Glucocorticoid receptor antagonism as a novel therapy for triple-negative breast cancer

Maxwell N. Skor, Erin L. Wonder, Masha Kocherginsky, Anju Goyal, Ben A. Hall, Yi Cai, Suzanne D. Conzen

Research output: Contribution to journalArticlepeer-review

142 Scopus citations


Purpose: Triple-negative breast cancer (TNBC) accounts for 10% to 20% of newly diagnosed invasive breast cancer. Finding effective targets for chemotherapy-resistant TNBC has proven difficult in part because of TNBC's molecular heterogeneity. We have previously reported that likely because of the antiapoptotic activity of glucocorticoid receptor (GR) in estrogen receptor (ER)-negative breast epithelial and cancer cells, high GR expression/activity in early-stage TNBC significantly correlates with chemotherapy resistance and increased recurrence. We hypothesized that pretreatment with mifepristone, a GR antagonist, would potentiate the efficacy of chemotherapy in GR+ TNBCs by inhibiting the antiapoptotic signaling pathways of GR and increasing the cytotoxic efficiency of chemotherapy. Experimental Design: TNBC cell apoptosis was examined in the context of physiologic glucocorticoid concentrations, chemotherapy, and/or pharmacologic concentrations of mifepristone. We used highthroughput live microscopy with continuous recording to measure apoptotic cells stained with a fluorescent dye and Western blot analysis to detect caspase-3 and PARP cleavage. The effect of mifepristone on GR-mediated gene expression was also measured. TNBC xenograft studies were performed in female severe combined immunodeficient (SCID) mice and tumors were measured following treatment with vehicle, paclitaxel, or mifepristone/paclitaxel. Results: We found that although mifepristone treatment alone had no significant effect on TNBC cell viability or clonogenicity in the absence of chemotherapy, the addition of mifepristone to dexamethasone/paclitaxel treatment significantly increased cytotoxicity and caspase-3/PARP cleavage. Mifepristone also antagonized GR-induced SGK1 and MKP1/DUSP1 gene expression while significantly augmenting paclitaxel-induced GR+ MDA-MB-231 xenograft tumor shrinkage in vivo. Conclusions: These results suggest that mifepristone pretreatment could be a useful strategy for increasing tumor cell apoptosis in chemotherapy-resistant GR+ TNBC.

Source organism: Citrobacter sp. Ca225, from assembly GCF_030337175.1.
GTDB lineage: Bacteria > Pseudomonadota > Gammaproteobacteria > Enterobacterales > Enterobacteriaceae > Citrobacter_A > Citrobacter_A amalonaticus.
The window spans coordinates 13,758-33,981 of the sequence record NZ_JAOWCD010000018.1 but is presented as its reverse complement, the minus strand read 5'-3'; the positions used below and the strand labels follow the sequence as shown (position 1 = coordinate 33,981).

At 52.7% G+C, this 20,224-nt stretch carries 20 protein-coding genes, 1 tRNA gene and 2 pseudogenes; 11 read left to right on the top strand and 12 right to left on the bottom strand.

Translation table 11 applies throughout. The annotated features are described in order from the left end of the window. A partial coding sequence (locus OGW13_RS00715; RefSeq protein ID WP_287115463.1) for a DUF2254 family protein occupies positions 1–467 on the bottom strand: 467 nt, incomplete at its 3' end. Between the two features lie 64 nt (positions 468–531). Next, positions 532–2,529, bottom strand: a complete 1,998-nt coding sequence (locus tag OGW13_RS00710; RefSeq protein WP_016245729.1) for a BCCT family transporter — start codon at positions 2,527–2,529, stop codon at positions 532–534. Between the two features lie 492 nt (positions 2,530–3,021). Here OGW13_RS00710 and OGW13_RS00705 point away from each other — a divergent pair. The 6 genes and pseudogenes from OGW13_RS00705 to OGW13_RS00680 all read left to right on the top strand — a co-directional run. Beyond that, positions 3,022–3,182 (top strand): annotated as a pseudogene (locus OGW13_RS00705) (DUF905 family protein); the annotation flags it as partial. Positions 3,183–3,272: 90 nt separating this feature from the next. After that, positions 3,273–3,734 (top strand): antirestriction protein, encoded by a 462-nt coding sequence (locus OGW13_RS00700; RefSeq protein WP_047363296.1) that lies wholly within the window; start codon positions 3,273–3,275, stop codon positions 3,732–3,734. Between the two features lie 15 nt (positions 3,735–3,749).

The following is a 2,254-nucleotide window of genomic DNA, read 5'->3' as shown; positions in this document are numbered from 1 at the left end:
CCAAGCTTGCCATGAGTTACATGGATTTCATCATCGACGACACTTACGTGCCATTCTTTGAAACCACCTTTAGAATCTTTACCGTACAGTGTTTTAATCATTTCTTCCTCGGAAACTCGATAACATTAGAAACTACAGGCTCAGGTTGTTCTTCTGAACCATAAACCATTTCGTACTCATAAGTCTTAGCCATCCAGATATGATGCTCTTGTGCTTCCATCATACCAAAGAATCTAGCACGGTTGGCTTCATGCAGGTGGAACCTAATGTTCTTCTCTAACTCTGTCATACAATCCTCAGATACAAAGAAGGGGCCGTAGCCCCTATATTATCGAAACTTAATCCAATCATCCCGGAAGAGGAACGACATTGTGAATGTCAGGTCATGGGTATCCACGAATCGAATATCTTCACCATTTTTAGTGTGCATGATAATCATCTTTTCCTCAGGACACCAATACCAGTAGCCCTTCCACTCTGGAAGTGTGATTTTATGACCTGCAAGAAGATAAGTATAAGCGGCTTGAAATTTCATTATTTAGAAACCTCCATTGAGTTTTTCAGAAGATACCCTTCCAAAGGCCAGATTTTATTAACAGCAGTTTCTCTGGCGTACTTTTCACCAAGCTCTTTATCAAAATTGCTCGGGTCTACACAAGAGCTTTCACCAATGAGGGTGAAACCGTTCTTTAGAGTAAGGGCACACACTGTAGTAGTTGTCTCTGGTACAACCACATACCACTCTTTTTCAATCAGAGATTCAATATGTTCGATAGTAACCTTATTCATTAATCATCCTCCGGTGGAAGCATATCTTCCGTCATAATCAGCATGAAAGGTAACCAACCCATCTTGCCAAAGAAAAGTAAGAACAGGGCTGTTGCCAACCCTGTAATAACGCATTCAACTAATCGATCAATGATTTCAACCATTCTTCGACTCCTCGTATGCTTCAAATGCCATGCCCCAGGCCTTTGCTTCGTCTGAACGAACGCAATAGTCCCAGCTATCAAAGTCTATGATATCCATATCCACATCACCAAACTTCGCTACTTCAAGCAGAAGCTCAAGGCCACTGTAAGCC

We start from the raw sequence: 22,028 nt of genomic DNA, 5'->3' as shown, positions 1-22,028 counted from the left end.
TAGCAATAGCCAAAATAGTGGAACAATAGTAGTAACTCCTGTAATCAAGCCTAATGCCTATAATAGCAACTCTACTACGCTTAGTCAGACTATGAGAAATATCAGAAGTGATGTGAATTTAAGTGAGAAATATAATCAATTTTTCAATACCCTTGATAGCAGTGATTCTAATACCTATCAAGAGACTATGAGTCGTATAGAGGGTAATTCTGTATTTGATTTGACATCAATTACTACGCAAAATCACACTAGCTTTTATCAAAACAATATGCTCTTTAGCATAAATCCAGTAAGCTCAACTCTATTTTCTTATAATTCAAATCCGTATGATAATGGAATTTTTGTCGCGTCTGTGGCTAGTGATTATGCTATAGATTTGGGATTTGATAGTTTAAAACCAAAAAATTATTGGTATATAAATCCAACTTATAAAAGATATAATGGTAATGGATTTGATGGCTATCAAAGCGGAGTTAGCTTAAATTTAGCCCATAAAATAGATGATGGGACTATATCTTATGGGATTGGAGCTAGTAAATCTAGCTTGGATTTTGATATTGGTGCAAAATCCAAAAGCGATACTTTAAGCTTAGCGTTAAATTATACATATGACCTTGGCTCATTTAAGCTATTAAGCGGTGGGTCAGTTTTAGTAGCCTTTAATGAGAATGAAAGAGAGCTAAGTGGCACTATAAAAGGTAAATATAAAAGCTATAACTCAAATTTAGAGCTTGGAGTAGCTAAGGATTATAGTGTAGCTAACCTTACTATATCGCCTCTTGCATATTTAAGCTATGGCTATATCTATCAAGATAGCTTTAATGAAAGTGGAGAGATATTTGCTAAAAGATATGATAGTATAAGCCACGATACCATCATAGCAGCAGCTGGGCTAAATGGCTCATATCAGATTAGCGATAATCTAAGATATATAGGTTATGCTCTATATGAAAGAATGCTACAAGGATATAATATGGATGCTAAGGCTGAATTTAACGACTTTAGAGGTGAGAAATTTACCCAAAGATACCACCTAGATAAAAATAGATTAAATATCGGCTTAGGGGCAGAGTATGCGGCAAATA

Original languageEnglish (US)
Pages (from-to)6163-6172
Number of pages10
JournalClinical Cancer Research
Issue number22
StatePublished - Nov 15 2013
Externally publishedYes

ASJC Scopus subject areas

  • General Medicine


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